You are not logged in. Login

March 27, 2009 - ASCE Statement - Appropriations for the NSF and NIST for FY2010

Statement of the
Before the Subcommittee on Commerce, Justice,
Science and Related Agencies
Committee on Appropriations
U.S. House of Representatives
On Appropriations for the
National Science Foundation
and the
National Institute of Standards and Technology
For the Fiscal Year 2010

March 27, 2009

ASCE is pleased to offer this testimony on the proposed budgets for the National Science Foundation (NSF) and the National Institutes of Standards and Technology (NIST) for Fiscal Year 2010.

I. The American Society of Civil Engineers

ASCE, founded in 1852, is the country’s oldest national civil engineering organization representing more than 140,000 civil engineers in private practice, government, industry and academia dedicated to the advancement of the science and profession of civil engineering. ASCE is a 501(c)(3) non-profit educational and professional society.

II. Hazard Mitigation

Within the NSF and NIST, and other Federal agencies, there exist a number of small but critical programs designed to mitigate the impact of natural disasters. These critical programs such as the National Earthquake Hazards Reduction Program (NEHRP), the National Windstorm Impact Reduction Program and others hold the potential to save countless lives and billions of dollars. These programs deserve Congress’s full attention and funding.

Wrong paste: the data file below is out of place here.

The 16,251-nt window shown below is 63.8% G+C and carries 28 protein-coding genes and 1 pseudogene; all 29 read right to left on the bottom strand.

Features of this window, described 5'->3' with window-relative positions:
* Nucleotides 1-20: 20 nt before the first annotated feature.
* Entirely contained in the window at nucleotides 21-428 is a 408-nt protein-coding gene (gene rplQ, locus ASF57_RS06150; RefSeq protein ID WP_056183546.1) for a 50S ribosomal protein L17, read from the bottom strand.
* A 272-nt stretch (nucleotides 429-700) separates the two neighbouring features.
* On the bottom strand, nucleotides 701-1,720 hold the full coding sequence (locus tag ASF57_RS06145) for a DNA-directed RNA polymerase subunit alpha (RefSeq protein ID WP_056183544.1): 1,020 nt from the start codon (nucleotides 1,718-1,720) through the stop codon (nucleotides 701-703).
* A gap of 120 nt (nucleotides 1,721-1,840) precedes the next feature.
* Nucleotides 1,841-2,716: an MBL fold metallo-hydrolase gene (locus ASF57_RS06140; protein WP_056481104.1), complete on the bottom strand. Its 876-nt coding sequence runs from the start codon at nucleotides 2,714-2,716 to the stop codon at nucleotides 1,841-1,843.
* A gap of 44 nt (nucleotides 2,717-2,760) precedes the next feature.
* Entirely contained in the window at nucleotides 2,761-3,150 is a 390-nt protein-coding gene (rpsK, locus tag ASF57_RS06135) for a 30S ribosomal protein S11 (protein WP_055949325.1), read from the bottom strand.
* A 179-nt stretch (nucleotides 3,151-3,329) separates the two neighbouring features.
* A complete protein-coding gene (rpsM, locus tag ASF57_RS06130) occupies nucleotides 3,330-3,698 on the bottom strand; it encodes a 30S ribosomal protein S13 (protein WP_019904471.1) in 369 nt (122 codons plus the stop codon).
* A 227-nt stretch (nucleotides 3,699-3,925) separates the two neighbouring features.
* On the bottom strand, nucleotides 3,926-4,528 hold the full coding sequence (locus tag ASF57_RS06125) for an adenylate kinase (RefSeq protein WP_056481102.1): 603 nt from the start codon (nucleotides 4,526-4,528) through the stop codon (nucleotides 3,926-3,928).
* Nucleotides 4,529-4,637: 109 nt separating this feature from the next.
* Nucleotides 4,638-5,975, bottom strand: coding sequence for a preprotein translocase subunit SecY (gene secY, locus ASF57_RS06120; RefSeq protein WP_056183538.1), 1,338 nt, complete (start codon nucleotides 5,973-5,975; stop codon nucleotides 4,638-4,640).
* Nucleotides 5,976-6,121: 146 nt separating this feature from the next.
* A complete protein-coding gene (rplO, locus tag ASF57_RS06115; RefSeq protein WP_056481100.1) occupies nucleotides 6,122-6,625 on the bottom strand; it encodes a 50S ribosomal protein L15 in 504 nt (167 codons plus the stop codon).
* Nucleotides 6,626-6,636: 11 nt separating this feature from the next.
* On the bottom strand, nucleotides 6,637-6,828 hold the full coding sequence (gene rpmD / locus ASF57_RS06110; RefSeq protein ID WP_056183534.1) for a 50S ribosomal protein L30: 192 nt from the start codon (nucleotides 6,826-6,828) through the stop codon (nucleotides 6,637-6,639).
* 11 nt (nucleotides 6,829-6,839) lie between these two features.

Each year, the United States suffers an estimated $52 billion (NIST) in property damage, disruption of commerce, and lost lives due to natural disasters such as hurricanes, tornadoes, wildfires, earthquakes. A single major event—a big earthquake or hurricane— could cause some $80 billion to $200 billion in economic losses in the affected areas. The tragedy caused by Hurricanes Katrina and Rita in August and September 2005 underscores the growing risk to society from natural disasters.

III. National Earthquake Hazards Reduction Program (NEHRP)

For the past 25 years NEHRP has provided the resources and leadership that have led to significant advances in understanding the risk earthquakes pose and the best ways to counter them. Under NEHRP, there has been a constant source of funding for seismic monitoring, mapping, research, testing, code development, mitigation and emergency preparedness. A recent study and report by the Multihazard Mitigation Council entitled “Natural Hazard Mitigation Saves: An Independent Study to Assess the Future Savings from Mitigation Activities,”, has concluded the money spent on reducing the risk of natural hazards is a sound investment. On average, a dollar spend by FEMA on hazard mitigation provides the nation about $4 in future benefits. The type of research to be conducted under this program has the potential to increase the benefit greatly.

The 2004 reauthorization of NEHRP (P.L. 108-360) has given the National Institute of Standards and Technology (NIST) new responsibility as the lead agency for NEHRP and an expanded role in problem-focused research and development in earthquake engineering.

In addition to its leadership role, NIST is now specifically tasked to carry out problem-focused research and development in earthquake engineering aimed at improving building codes and standards for both new and existing construction and advancing seismic practices for structures and lifelines.